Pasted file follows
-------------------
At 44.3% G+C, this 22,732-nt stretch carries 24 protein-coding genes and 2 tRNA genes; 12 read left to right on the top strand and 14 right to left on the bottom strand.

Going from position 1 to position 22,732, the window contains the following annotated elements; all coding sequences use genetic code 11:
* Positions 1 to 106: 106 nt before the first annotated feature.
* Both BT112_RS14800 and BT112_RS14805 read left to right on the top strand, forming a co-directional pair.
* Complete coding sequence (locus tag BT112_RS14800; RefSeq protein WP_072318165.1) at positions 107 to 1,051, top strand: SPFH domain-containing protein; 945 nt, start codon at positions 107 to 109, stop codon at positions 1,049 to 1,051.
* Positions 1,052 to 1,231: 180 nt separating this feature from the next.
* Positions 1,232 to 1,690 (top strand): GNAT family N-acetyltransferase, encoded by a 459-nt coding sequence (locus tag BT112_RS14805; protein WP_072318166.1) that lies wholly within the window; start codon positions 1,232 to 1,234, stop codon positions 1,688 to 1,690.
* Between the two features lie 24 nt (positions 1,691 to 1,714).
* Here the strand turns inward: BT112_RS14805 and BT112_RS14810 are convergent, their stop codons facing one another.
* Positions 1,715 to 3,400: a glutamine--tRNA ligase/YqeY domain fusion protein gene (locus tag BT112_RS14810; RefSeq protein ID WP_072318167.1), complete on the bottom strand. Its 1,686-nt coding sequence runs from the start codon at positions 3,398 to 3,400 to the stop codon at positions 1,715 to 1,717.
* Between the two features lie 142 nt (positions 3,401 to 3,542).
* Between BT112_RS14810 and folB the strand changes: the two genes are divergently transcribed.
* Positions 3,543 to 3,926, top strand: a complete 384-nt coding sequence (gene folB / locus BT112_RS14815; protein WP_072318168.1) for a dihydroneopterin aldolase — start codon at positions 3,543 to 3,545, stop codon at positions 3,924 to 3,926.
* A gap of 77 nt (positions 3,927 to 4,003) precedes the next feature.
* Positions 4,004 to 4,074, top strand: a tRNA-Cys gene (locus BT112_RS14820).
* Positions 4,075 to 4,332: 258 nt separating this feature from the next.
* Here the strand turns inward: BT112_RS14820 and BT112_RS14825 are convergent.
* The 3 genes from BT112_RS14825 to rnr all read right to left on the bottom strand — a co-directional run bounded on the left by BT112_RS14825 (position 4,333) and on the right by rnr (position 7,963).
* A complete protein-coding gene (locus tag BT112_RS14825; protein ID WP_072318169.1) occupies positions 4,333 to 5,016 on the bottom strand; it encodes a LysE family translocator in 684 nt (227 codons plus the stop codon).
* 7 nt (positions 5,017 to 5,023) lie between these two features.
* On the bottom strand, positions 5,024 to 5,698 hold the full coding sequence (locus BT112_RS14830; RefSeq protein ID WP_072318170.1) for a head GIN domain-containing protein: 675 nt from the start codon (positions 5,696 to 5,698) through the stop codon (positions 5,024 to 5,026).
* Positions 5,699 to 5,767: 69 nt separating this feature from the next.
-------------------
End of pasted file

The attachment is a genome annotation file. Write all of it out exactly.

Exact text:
At 44.3% G+C, this 22,732-nt stretch carries 24 protein-coding genes and 2 tRNA genes; 12 read left to right on the top strand and 14 right to left on the bottom strand.

Going from position 1 to position 22,732, the window contains the following annotated elements; all coding sequences use genetic code 11:
* Positions 1 to 106: 106 nt before the first annotated feature.
* Both BT112_RS14800 and BT112_RS14805 read left to right on the top strand, forming a co-directional pair.
* Complete coding sequence (locus tag BT112_RS14800; RefSeq protein WP_072318165.1) at positions 107 to 1,051, top strand: SPFH domain-containing protein; 945 nt, start codon at positions 107 to 109, stop codon at positions 1,049 to 1,051.
* Positions 1,052 to 1,231: 180 nt separating this feature from the next.
* Positions 1,232 to 1,690 (top strand): GNAT family N-acetyltransferase, encoded by a 459-nt coding sequence (locus tag BT112_RS14805; protein WP_072318166.1) that lies wholly within the window; start codon positions 1,232 to 1,234, stop codon positions 1,688 to 1,690.
* Between the two features lie 24 nt (positions 1,691 to 1,714).
* Here the strand turns inward: BT112_RS14805 and BT112_RS14810 are convergent, their stop codons facing one another.
* Positions 1,715 to 3,400: a glutamine--tRNA ligase/YqeY domain fusion protein gene (locus tag BT112_RS14810; RefSeq protein ID WP_072318167.1), complete on the bottom strand. Its 1,686-nt coding sequence runs from the start codon at positions 3,398 to 3,400 to the stop codon at positions 1,715 to 1,717.
* Between the two features lie 142 nt (positions 3,401 to 3,542).
* Between BT112_RS14810 and folB the strand changes: the two genes are divergently transcribed.
* Positions 3,543 to 3,926, top strand: a complete 384-nt coding sequence (gene folB / locus BT112_RS14815; protein WP_072318168.1) for a dihydroneopterin aldolase — start codon at positions 3,543 to 3,545, stop codon at positions 3,924 to 3,926.
* A gap of 77 nt (positions 3,927 to 4,003) precedes the next feature.
* Positions 4,004 to 4,074, top strand: a tRNA-Cys gene (locus BT112_RS14820).
* Positions 4,075 to 4,332: 258 nt separating this feature from the next.
* Here the strand turns inward: BT112_RS14820 and BT112_RS14825 are convergent.
* The 3 genes from BT112_RS14825 to rnr all read right to left on the bottom strand — a co-directional run bounded on the left by BT112_RS14825 (position 4,333) and on the right by rnr (position 7,963).
* A complete protein-coding gene (locus tag BT112_RS14825; protein ID WP_072318169.1) occupies positions 4,333 to 5,016 on the bottom strand; it encodes a LysE family translocator in 684 nt (227 codons plus the stop codon).
* 7 nt (positions 5,017 to 5,023) lie between these two features.
* On the bottom strand, positions 5,024 to 5,698 hold the full coding sequence (locus BT112_RS14830; RefSeq protein ID WP_072318170.1) for a head GIN domain-containing protein: 675 nt from the start codon (positions 5,696 to 5,698) through the stop codon (positions 5,024 to 5,026).
* Positions 5,699 to 5,767: 69 nt separating this feature from the next.